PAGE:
Improving Instructional Text: Tests of Two Revision Methods. Reading Research Report No. 58.Report as inadecuate




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A series of four studies tested two methods of revising instructional text to improve students' learning from it. In one method, the revisions untangled the "cognitive knots" in the text; in the second method, the revisions highlighted the "point" of the text. Subjects for the various studies were 40 students in an intact high school biology class (study 1); 30 ninth-grade students in English and History and 29 college freshmen (study 2); 41 college students (study 3); and 12 students from the same population used in studies 1-3 and 5 professors from the University of Georgia (study 4). Both methods were tested by giving original, naturally occurring textbook excerpts to one group of students and the revised versions to a separate group, and then giving the same tests of learning to both groups. In all cases, the groups who read the revised version got significantly higher scores on the test than those who read the original version. Findings suggest that the revision techniques were effective in increasing learning. (Contains nine tables of data. Appendixes provide a pair of texts for the "cognitive knots" study, texts used in experiment 2, and instructions for experiment 3.) (Author/RS)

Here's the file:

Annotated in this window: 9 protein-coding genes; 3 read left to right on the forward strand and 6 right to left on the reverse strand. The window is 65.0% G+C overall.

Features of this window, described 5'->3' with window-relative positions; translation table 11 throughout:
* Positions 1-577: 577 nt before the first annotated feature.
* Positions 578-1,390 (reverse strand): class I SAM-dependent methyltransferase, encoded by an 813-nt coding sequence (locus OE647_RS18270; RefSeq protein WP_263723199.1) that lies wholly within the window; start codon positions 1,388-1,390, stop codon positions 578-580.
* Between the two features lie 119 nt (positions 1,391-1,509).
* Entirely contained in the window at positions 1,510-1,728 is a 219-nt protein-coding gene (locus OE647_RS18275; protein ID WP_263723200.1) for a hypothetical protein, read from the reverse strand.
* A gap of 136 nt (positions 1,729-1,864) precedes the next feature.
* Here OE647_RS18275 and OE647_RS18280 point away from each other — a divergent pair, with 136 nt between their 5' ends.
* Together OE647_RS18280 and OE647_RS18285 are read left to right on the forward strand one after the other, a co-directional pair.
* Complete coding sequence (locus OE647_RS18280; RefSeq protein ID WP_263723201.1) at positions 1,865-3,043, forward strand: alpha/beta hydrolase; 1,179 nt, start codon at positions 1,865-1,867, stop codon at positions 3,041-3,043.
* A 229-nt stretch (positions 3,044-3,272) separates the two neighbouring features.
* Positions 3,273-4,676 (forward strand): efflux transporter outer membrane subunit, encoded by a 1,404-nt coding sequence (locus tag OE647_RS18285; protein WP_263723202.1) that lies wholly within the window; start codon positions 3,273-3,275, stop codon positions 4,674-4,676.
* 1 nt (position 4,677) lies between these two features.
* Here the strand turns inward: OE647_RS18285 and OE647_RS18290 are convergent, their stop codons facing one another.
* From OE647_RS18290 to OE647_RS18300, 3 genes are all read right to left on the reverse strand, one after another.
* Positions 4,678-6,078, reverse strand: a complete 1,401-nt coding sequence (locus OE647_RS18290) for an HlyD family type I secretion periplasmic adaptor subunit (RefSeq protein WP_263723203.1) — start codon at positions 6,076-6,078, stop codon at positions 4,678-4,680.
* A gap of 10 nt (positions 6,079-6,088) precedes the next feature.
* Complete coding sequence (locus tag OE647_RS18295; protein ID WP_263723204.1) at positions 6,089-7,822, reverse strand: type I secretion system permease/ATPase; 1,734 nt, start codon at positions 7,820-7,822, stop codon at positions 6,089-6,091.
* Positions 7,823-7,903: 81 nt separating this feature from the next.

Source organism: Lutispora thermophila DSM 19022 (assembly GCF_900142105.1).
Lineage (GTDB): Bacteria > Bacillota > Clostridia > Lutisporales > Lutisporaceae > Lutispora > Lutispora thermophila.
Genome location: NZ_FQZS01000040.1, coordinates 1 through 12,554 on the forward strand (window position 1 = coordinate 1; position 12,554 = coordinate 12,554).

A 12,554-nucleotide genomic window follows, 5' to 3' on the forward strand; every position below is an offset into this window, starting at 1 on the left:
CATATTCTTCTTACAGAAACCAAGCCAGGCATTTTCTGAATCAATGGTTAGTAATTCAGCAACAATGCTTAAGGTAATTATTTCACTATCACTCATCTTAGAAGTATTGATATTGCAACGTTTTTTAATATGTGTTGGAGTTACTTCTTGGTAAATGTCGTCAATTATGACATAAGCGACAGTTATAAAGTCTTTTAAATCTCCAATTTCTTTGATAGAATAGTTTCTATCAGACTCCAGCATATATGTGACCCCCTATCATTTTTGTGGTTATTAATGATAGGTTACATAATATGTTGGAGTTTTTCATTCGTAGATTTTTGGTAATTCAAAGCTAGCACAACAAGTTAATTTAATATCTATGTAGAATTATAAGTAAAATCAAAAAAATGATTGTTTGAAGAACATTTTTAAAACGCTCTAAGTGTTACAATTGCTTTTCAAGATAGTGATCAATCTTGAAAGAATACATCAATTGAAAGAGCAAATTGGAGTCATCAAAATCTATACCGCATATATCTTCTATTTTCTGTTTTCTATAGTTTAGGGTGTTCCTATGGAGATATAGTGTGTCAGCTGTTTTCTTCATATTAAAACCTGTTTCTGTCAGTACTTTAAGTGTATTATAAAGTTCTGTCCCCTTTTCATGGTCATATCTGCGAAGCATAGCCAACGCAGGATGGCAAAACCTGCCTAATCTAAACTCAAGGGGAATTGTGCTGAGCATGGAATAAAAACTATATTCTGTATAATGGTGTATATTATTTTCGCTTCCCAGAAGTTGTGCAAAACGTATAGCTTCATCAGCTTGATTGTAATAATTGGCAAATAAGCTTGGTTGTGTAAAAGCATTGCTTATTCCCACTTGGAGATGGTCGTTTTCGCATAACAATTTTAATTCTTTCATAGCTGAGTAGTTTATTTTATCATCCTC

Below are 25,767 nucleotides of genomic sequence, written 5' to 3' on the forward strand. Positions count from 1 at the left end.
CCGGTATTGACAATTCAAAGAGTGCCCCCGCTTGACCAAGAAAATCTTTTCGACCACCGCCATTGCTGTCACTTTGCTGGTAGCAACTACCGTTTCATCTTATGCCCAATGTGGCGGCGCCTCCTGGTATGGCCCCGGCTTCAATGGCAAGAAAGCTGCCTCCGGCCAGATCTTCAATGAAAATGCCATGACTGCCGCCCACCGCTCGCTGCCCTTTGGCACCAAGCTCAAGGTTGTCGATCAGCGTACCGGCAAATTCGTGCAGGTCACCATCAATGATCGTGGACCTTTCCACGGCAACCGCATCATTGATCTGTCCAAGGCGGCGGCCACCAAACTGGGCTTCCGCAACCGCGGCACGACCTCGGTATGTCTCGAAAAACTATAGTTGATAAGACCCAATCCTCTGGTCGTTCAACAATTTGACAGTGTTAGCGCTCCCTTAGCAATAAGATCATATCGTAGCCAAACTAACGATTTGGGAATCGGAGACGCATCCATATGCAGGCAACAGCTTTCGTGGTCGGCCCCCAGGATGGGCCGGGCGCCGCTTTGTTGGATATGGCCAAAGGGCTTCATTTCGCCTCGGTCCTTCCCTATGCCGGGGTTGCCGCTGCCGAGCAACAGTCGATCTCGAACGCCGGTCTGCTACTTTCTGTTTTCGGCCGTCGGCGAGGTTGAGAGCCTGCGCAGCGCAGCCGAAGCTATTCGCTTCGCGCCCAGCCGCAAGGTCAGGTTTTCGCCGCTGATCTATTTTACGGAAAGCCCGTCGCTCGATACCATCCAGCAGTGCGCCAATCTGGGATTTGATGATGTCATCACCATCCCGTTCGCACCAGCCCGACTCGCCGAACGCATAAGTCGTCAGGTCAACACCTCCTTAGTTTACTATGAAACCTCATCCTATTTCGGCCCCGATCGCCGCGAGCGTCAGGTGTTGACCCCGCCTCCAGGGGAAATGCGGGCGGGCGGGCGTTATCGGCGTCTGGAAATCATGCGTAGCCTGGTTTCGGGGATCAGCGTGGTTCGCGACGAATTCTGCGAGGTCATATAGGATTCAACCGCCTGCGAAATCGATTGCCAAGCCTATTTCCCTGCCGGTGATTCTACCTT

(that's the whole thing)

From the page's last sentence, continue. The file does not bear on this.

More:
Descriptors: High Schools, Higher Education, Instructional Effectiveness, Instructional Improvement, Reading Research, Revision (Written Composition), Science Instruction, Text Structure, Textbook Research











Author: Britton, Bruce K.; And Others

Source: https://eric.ed.gov/?q=a&ft=on&ff1=dtySince_1992&pg=11341&id=ED396258







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